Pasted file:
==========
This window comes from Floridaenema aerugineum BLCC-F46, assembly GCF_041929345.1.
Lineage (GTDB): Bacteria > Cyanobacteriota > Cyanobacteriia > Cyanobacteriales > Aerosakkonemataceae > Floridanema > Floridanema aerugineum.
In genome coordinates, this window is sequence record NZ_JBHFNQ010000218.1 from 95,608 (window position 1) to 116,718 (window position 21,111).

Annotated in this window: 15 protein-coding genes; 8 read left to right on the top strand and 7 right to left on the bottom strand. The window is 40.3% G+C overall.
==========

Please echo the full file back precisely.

This window comes from Floridaenema aerugineum BLCC-F46, assembly GCF_041929345.1.
Lineage (GTDB): Bacteria > Cyanobacteriota > Cyanobacteriia > Cyanobacteriales > Aerosakkonemataceae > Floridanema > Floridanema aerugineum.
In genome coordinates, this window is sequence record NZ_JBHFNQ010000218.1 from 95,608 (window position 1) to 116,718 (window position 21,111).

Annotated in this window: 15 protein-coding genes; 8 read left to right on the top strand and 7 right to left on the bottom strand. The window is 40.3% G+C overall.